Insurance companies will do whatever it takes to delay, diminish and defend against your car accident claim. Sometimes, they will even try to ignore the law.
Recently, our office negotiated a settlement for an automobile accident case. After our office countered the initial offer, the adjuster pointed out the “elephant in the room:” the fact that our client had PIP insurance and their medical bills were paid. Basically, the adjuster was arguing that since our client maintained PIP on their policy, they were recovering twice for their medical bills.
Here’s how it works. If a person is injured due to a car accident, but their medical bills are paid by PIP the person may still make a claim for medical bills against the at-faul driver even though the bills were covered by their PIP. In so doing, the plaintiff’s medical bills are actually paid, but the plaintiff gets to claim them as unpaid for settlement purposes with the at-fault driver’s insurance.
The insurance companies consider this double dipping, but it’s perfectly legal in Maryland. Here’s, why.
What is the collateral source rule?
In Maryland, the collateral source rule permits an injured person to recover the full amount of their medical bills, regardless of the amount of compensation which the person has received for their injuries from sources unrelated to the at-fault driver, like PIP.
The collateral source rule rests on two basic public policy concepts. First, the at-fault driver should not receive a windfall because the plaintiff received a benefit from an independent source, like PIP. Secondly, the rule encourages people to maintain full coverage on their automobile insurance.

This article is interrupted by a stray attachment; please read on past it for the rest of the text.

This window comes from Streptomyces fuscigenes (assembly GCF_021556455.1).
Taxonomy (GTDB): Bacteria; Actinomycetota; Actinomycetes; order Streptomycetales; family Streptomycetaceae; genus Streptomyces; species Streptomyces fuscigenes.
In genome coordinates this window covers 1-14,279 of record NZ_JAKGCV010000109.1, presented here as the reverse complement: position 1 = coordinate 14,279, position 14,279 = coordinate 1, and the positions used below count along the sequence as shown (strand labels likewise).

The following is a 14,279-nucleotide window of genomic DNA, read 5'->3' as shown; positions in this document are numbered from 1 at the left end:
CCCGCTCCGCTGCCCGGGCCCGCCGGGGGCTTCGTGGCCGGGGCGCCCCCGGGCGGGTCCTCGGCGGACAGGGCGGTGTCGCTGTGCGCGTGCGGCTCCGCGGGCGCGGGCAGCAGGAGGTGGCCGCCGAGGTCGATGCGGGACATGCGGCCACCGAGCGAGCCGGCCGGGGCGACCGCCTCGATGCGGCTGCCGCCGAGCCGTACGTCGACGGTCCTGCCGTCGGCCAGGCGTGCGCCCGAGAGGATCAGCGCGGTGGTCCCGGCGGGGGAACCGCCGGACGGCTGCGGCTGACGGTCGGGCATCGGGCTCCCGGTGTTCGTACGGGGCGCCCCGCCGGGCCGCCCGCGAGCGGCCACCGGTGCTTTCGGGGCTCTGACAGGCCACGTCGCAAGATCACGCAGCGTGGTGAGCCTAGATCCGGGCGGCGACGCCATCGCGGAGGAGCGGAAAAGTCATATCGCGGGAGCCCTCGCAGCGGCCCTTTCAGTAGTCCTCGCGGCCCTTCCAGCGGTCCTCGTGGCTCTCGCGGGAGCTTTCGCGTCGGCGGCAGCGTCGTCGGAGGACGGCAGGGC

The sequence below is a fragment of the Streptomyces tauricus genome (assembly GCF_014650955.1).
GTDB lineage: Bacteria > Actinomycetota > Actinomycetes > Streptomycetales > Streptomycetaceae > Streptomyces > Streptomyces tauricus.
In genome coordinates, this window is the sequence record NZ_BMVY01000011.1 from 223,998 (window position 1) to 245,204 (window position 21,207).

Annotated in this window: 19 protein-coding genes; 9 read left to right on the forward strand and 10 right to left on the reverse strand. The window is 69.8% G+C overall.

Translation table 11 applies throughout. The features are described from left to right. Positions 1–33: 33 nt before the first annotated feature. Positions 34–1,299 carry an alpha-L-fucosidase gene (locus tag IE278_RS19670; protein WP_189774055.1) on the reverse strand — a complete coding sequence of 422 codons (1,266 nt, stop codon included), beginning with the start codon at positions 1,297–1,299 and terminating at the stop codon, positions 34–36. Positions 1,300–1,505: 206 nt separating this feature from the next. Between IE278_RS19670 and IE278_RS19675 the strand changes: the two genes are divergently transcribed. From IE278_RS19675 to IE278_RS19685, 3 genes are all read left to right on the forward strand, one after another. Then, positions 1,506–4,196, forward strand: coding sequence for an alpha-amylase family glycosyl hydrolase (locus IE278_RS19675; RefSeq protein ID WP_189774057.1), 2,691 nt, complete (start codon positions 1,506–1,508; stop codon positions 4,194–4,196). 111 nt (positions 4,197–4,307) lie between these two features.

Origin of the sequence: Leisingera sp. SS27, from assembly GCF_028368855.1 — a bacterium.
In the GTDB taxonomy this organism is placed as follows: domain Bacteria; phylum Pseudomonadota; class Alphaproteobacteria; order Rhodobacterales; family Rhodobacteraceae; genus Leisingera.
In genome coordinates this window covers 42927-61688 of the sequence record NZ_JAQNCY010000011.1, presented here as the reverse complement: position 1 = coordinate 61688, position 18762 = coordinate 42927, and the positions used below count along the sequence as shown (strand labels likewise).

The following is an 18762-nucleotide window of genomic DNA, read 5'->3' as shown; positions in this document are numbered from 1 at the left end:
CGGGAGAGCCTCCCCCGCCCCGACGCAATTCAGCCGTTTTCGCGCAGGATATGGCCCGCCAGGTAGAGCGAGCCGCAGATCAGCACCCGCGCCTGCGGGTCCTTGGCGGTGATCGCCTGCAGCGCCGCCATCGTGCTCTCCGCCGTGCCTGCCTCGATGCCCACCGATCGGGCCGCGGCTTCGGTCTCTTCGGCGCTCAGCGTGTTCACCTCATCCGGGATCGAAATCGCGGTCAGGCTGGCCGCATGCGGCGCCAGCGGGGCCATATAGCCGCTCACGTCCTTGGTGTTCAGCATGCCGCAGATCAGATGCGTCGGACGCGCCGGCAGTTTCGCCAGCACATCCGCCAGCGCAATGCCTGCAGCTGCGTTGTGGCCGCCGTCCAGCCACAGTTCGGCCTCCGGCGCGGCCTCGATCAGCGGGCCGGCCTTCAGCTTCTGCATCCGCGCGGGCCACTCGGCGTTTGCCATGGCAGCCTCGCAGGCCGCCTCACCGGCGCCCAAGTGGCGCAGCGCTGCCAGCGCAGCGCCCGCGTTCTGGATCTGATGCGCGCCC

While the rule is often discussed in the context of health insurance benefits, the rule is not limited to such benefits.
For example, if a plaintiff misses work due to an automobile accident, but receives sick pay, then the plaintiff may still claim lost wages even though the wages were covered by their sick pay. Here, the plaintiff recovers not only their sick pay but also the lost wages from the at-fault driver.
So, back to our client and the “elephant in the room.” Our office reminded the insurance adjuster of the collateral source rule. We also pointed out that if the situation was reversed and our client didn’t have PIP coverage, then the adjuster wouldn’t be offering us an extra $2,500.00 to make up for the fact that our client didn’t have PIP.
In the end, our office was able to reach a fair and reasonable settlement with the insurance company. Had our client not had an attorney, then they may have been persuaded to take a lower settlement by the “elephant in the room.”
Schedule a free consultation to review your personal injury case
The Law Office of Ross W. Albers has years of experience resolving Maryland personal injury cases. We represent those who have been injured by someone else’s negligence and whose personal injuries have caused them physical pain, stress, medical bills, and other damages. We care about the future of our clients and work hard to see that each of them receives the most positive outcome in their personal injury case.
Our fee is contingent on there being a recovery in your case.
Call (443) 665-8030 to schedule a free consultation. Weekend appointments are available.The post The Elephant in the Room: PIP appeared first on Albers and Associates.